The Los Angeles Lift Off: A sociocultural environmental change intervention to integrate physical activity into the workplace

Antronette K. Yancey, William J. McCarthy, Wendell C. Taylor, Angela Merlo, Constance Gewa, Mark D. Weber, Jonathan E. Fielding

Research output: Contribution to journalArticle

71 Scopus citations

Abstract

Purpose. To present the development and feasibility testing of a sociocultural environmental change intervention strategy aimed at integrating physical activity into workplace routine. Design. Randomized, controlled, post-test only, intervention trial. Setting. Los Angeles County Department of Health Services' worksites. Participants. Four hundred forty-nine employees, predominantly sedentary, overweight, middle-aged women of color, distributed across 26 meetings. Intervention. A single 10-min exercise break during work time involving moderate intensity, low-impact aerobic dance and calisthenic movements to music. Measures. Primary - level of participation, particularly among sedentary staff; secondary - self-perceived health status, satisfaction with current fitness level, and mood/affective state. Results. More than 90% of meeting attendees participated in the exercises. Among completely sedentary individuals, intervention participants' self-perceived health status ratings were significantly lower than controls' (OR = 0.17; 95% CI = 0.05, 0.60; P = 0.0003). Among all respondents not regularly physically active, intervention participants' levels of satisfaction with fitness were more highly correlated with self-ranked physical activity stage of change (r = 0.588) than the control participants' (r = 0.376, z = -2.32, p = 0.02). Among the completely sedentary, control participants reported significantly higher levels of energy than did intervention participants (P < 0.01). Conclusions. Captive audiences may be engaged in brief bouts of exercise as a part of the workday, regardless of physical activity level or stage of change. This experience may also appropriately erode sedentary individuals' self-perception of good health and fitness, providing motivation for adoption of more active lifestyles.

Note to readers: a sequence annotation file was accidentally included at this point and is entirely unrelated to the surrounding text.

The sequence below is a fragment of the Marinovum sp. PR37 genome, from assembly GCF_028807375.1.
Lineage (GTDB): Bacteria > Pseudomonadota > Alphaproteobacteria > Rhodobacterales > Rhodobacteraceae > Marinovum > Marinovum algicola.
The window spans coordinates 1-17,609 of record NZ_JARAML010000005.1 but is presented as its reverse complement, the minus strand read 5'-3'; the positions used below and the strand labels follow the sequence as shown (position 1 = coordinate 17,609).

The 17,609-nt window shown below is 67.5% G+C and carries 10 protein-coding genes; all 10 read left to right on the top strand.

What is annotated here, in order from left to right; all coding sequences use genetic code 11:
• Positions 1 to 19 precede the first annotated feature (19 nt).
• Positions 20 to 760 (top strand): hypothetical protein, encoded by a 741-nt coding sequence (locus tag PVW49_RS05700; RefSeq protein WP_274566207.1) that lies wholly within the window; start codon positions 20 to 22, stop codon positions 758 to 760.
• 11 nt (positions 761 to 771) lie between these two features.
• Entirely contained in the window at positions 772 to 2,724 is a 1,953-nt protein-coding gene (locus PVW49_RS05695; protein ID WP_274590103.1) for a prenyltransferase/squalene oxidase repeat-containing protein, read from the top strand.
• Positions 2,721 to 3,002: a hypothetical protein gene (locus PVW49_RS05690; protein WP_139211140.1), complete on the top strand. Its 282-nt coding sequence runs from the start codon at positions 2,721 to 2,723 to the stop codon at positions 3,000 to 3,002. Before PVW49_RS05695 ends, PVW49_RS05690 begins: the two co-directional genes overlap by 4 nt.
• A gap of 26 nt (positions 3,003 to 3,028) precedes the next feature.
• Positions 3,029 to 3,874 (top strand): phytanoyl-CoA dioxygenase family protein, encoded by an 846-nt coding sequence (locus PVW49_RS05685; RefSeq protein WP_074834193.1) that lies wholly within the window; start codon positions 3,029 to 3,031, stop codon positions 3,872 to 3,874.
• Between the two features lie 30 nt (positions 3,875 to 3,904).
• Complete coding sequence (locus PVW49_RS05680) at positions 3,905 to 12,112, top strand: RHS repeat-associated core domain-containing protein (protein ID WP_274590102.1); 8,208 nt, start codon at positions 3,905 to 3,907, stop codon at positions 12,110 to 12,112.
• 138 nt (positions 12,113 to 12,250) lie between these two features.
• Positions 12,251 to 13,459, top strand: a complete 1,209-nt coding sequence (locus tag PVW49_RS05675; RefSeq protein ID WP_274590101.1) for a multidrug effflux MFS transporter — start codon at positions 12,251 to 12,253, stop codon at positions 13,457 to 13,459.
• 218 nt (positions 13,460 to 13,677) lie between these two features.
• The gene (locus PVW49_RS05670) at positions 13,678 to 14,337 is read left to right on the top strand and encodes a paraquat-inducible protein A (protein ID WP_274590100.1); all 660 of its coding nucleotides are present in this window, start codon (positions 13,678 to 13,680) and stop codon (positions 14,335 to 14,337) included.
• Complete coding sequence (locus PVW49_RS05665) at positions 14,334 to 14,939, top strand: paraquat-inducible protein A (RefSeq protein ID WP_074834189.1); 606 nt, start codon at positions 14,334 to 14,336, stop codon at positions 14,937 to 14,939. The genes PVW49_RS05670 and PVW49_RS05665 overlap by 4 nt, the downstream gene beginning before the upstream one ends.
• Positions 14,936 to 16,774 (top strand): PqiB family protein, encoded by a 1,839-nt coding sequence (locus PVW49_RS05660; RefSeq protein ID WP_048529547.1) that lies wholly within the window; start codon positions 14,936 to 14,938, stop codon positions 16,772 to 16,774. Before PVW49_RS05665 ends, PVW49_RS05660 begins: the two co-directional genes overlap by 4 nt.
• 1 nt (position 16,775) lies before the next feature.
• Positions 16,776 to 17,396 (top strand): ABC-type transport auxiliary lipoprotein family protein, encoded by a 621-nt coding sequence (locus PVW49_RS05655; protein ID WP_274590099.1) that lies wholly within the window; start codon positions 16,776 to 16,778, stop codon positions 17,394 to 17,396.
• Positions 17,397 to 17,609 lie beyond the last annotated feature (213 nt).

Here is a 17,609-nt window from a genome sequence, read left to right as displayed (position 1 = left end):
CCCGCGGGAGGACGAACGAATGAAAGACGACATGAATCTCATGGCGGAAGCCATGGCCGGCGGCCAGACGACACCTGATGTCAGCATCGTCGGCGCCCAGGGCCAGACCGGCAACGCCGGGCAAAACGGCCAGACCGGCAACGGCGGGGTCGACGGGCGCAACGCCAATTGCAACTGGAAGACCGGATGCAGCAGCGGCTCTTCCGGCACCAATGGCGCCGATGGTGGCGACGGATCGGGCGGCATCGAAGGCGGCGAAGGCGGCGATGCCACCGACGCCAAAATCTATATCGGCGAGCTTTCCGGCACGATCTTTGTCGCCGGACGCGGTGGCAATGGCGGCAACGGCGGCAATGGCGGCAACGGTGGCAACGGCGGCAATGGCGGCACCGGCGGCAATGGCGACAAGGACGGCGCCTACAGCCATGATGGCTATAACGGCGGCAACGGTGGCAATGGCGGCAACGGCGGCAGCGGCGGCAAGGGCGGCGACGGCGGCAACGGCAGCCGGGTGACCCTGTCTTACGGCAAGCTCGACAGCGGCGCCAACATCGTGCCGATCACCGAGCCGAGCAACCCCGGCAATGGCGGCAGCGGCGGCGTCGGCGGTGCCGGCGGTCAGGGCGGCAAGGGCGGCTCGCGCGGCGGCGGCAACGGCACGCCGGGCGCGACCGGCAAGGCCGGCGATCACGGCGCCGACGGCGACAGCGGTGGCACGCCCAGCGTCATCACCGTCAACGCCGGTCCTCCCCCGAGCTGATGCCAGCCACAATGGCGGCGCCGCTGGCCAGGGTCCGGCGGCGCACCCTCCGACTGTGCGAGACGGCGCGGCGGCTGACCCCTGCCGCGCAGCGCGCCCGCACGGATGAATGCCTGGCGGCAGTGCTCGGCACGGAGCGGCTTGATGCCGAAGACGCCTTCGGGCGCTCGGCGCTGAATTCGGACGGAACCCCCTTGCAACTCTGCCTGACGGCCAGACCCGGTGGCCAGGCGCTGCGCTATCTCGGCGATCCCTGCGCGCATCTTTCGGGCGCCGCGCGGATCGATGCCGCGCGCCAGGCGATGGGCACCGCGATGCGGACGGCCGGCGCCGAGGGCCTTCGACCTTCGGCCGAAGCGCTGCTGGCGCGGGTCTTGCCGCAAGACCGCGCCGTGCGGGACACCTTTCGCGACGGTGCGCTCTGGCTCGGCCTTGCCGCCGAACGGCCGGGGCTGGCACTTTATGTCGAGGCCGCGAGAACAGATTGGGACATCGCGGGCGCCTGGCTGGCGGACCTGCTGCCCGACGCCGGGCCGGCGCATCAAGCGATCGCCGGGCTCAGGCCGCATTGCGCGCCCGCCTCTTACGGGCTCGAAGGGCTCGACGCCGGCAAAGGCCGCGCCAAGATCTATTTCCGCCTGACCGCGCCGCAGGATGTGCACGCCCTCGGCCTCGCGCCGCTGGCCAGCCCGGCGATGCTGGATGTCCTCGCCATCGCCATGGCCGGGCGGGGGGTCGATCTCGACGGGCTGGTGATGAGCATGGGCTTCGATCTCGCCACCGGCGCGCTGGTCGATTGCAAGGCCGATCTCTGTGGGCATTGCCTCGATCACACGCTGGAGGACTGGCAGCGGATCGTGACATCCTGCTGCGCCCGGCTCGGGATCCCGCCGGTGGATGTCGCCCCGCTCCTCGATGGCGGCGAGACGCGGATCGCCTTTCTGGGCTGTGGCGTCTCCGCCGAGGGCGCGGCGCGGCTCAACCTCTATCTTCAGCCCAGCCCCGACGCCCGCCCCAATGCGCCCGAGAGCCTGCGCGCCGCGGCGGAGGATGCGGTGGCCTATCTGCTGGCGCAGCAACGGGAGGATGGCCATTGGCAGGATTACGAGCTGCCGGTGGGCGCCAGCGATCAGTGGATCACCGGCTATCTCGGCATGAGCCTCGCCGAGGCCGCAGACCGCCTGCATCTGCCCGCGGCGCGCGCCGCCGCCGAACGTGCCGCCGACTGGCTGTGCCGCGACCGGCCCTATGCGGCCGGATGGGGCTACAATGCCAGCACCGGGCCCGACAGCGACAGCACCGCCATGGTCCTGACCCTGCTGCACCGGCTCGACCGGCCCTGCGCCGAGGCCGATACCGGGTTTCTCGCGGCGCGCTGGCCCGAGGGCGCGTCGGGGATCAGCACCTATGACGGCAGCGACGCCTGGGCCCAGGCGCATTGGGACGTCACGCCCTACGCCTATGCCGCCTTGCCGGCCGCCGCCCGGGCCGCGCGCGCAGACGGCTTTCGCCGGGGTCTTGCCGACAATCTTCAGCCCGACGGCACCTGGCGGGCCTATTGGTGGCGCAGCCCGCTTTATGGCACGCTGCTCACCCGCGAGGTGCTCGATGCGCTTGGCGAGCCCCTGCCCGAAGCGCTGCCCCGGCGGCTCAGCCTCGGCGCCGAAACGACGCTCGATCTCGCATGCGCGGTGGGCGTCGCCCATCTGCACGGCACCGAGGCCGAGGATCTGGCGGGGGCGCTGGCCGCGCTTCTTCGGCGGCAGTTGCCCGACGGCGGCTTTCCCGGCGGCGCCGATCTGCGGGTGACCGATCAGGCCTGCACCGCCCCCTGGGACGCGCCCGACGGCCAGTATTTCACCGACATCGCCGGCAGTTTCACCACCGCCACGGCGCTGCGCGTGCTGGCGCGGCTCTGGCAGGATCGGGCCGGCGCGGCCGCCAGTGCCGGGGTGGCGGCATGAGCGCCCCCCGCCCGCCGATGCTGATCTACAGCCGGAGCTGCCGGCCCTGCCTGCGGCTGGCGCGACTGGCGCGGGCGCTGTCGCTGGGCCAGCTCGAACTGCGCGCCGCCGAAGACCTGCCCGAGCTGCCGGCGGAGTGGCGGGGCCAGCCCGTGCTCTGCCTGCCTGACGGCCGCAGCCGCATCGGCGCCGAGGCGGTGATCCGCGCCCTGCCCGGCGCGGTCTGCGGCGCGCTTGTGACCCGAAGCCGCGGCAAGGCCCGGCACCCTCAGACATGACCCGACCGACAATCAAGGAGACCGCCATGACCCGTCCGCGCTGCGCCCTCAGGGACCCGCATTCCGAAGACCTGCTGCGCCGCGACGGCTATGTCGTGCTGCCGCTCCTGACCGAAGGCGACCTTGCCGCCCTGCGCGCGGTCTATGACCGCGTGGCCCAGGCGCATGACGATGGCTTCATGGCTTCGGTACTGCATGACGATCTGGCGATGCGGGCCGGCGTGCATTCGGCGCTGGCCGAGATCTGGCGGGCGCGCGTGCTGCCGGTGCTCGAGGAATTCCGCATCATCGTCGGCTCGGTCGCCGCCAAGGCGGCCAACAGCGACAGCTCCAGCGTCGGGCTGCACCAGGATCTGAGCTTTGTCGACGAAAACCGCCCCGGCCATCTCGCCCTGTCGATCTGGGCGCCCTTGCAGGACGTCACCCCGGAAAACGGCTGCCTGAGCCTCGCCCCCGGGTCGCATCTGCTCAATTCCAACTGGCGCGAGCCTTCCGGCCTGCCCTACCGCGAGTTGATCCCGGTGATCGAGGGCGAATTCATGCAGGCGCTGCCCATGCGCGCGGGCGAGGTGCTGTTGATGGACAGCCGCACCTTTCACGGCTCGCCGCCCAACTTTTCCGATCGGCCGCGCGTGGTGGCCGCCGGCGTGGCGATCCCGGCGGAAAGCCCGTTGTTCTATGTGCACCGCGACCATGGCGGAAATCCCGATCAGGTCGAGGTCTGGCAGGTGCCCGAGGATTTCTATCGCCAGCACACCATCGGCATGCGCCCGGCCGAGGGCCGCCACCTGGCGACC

Original languageEnglish (US)
Pages (from-to)848-856
Number of pages9
JournalPreventive Medicine
Volume38
Issue number6
DOIs
StatePublished - Jun 1 2004
Externally publishedYes

Keywords

  • African Americans
  • Latinos
  • Lifestyle change
  • Minority populations
  • Obesity control
  • Organizational change
  • Physical activity
  • Sociocultural environment

ASJC Scopus subject areas

  • Epidemiology
  • Public Health, Environmental and Occupational Health

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